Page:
Job scarcity remains alarming and has been described by the think tank IBON Foundation as the worst in the country’s history. The January 2008 Labor Force Survey (LFS) of the National Statistics Office (NSO) shows that around 9.6 million Filipinos are either jobless or underemployed. The number of unemployed is much higher than official figures because of flawed methodology and distorted employment definition that the NSO uses in the LFS.

Meanwhile, those who managed to land a job are not assured of a decent and sufficient income. In Metro Manila, for instance, the daily cost of living per family is pegged at P806 as of December 2007 based on data from the National Wages and Productivity Commission (NWPC). But an ordinary worker receives only P325 to P362 per day. This means that most families with one wage earner can only fulfill 40 to 45 percent of the amount needed to meet their daily food and non-food needs.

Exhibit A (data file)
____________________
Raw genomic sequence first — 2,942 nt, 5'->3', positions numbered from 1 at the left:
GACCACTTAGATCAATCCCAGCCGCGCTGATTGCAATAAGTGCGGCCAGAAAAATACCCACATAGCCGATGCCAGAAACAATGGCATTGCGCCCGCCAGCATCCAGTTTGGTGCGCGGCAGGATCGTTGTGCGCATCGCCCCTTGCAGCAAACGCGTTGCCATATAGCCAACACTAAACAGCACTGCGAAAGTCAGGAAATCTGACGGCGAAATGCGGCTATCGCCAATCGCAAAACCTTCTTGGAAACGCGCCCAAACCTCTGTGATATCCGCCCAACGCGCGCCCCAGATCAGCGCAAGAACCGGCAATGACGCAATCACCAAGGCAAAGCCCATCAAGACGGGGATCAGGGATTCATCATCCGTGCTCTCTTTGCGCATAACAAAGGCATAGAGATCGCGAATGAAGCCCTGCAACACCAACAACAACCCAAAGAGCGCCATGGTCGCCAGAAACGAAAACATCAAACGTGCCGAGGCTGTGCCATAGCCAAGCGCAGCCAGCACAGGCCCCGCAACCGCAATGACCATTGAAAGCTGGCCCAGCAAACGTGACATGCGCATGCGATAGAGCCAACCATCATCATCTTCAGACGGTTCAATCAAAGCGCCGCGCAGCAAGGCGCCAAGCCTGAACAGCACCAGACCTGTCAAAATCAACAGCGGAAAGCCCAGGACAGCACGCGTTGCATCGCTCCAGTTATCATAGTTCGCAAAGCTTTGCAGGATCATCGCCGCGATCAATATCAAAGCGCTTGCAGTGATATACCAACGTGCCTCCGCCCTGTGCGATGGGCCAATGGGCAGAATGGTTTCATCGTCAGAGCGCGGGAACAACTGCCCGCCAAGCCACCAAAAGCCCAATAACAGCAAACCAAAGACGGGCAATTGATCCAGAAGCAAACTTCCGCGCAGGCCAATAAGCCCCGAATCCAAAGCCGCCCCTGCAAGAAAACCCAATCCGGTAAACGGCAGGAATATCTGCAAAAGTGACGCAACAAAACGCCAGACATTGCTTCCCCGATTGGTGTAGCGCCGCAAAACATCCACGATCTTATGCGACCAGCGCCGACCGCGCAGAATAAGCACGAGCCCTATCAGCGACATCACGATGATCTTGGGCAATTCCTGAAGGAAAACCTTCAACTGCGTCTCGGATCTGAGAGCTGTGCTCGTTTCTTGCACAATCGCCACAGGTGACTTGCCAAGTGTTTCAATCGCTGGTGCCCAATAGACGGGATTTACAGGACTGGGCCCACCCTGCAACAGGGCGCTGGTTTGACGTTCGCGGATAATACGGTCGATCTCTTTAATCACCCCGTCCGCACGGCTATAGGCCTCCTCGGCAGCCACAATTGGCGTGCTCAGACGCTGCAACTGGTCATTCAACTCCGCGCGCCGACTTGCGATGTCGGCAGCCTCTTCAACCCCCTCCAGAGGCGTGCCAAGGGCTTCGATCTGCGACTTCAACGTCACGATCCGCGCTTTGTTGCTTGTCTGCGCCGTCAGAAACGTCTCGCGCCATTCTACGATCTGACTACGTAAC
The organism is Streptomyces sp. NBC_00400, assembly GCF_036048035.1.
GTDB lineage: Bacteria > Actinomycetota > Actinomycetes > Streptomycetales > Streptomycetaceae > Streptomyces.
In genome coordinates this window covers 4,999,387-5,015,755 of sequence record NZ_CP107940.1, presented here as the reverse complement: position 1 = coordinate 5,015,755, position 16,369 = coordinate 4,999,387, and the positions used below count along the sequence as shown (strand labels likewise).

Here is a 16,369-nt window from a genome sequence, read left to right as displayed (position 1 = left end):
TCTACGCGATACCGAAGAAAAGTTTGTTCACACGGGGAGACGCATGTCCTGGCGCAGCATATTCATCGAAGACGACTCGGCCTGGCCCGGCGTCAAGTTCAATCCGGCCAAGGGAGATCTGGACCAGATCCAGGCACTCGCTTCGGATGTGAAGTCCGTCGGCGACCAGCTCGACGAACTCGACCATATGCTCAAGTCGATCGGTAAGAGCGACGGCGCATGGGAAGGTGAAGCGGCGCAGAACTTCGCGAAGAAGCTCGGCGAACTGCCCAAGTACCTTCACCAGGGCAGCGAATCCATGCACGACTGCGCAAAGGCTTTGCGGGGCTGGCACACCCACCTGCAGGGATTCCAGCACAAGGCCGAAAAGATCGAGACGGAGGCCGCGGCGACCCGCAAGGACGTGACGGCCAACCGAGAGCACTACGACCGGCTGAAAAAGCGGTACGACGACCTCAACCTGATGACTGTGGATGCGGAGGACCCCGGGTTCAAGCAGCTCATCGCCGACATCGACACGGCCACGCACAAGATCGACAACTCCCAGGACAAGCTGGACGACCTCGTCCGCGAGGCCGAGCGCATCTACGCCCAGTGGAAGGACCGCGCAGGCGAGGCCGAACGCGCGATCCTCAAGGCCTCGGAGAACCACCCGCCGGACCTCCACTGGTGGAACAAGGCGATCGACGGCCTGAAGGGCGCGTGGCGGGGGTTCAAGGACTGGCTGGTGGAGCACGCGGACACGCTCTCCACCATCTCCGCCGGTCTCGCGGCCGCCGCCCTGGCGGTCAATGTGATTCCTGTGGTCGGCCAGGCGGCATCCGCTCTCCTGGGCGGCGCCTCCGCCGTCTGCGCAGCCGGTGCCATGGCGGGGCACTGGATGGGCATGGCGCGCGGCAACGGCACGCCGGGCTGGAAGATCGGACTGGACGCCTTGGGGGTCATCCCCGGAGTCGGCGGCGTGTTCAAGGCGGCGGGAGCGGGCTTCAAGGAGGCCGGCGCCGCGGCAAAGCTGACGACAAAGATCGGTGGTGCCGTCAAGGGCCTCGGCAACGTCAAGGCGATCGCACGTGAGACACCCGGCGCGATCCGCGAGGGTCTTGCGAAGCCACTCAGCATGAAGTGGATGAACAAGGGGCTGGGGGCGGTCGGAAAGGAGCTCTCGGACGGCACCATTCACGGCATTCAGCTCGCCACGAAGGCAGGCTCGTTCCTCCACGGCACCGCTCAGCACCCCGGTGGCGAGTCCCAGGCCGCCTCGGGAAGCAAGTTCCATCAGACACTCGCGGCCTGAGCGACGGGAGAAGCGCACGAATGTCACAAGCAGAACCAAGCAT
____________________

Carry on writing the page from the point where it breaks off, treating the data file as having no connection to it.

No wonder that amid a supposedly vibrant economy, poverty continues to worsen in the Philippines. The number of poor Filipinos has increased by 3.8 million between 2003 and 2006, data from the National Statistical Coordination Board (NSCB) show. Again, such poverty figure, while already high by any standard, is grossly understated. For the government, a person with around P41 per day is not considered poor.